What happened

Analysts are dueling over the future of food distributor United Natural Foods (NYSE:UNFI), which has seen two analyst downgrades on no particular news in less than 24 hours -- but also a third analyst raising its price target.

Amid all the commotion, shares of United Natural Foods stock are down 7.6% in 3:50 p.m. EST trading.

Red stock market arrow goes down across a field of $100 bills

Image source: Getty Images.

So what

The debate over United Natural Foods stock began yesterday morning when TheFly.com reported that Wells Fargo had cited an "unappealing" valuation and an unattractive outlook as reasons for cutting its rating on the stock to underweight (i.e., sell).

Wells Fargo reasons that the pandemic won't last forever, and there's pent-up demand for eating out among consumers. Once restaurants reopen for indoor dining (sometime in the summer, surmises Wells), consumers will begin shifting their discretionary spending from grocery stores (United Natural Foods' primary customers) to restaurants instead. Hence the downgrade.

This morning saw that downgrade echoed by analysts at Northcoast Research (albeit they cut the stock only to neutral). Complicating matters further, though, analysts at MKM Partners, which maintains a buy rating on the stock, upped their price target on United Natural Foods shares to $36 a share.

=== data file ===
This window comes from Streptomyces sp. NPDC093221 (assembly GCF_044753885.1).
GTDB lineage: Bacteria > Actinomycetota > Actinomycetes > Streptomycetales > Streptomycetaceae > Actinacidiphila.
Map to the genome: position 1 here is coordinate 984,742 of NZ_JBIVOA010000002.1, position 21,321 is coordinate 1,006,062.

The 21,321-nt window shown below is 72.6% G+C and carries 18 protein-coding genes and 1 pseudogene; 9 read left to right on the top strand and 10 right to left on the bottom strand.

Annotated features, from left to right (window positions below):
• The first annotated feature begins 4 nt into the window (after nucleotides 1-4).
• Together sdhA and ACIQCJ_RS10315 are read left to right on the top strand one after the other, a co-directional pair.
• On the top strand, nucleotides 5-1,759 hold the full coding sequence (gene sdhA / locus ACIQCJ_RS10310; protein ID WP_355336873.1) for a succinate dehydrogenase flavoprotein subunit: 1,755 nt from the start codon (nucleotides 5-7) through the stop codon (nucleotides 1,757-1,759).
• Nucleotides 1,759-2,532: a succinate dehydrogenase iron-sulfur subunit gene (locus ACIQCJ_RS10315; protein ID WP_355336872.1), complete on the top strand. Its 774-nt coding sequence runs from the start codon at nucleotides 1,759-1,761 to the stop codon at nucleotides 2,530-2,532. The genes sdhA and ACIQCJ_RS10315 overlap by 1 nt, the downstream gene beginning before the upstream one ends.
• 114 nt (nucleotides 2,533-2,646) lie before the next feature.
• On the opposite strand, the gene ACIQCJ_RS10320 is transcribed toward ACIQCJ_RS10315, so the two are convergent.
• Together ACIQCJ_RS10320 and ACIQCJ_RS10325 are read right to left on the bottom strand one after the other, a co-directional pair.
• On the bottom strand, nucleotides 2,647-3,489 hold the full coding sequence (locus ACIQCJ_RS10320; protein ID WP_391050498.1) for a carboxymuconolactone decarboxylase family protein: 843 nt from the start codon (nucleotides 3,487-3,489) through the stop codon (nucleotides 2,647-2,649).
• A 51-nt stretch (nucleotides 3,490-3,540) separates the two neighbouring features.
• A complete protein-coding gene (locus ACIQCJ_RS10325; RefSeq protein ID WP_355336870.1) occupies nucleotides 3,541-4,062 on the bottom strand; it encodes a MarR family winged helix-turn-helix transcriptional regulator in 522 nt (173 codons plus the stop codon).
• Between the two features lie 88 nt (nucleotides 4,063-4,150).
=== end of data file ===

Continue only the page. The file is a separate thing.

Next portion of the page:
Now what

That last rating not only contradicts the sentiments of two other analysts, but it implies that far from being something you should sell, you should perhaps consider buying United Natural Foods stock -- before it shoots up 30% in a year!

So what's MKM's reason for contradicting its peers? Diametrically opposed to Wells Fargo's thesis, MKM believes that the COVID-19 pandemic is not going away anytime soon, and the longer the pandemic persists, the longer United Natural Foods stock can be depended upon to generate abnormally strong free cash flow.

In that regard, it's worth pointing out that over the past year, United Natural Foods has generated $365 million worth of cash profits, which is more than three times its reported net income. But here's the thing you should perhaps be most concerned about: Even if economic conditions were such to permit United Natural Foods to keep on generating that much cash indefinitely, with roughly $3.9 billion in net debt on its balance sheet, it would take the company more than a decade to pay off all its debts.

Even if that fact isn't enough to convince you to sell United Natural Foods, it's definitely something to consider before buying.

This article represents the opinion of the writer, who may disagree with the “official” recommendation position of a Motley Fool premium advisory service. We’re motley! Questioning an investing thesis -- even one of our own -- helps us all think critically about investing and make decisions that help us become smarter, happier, and richer.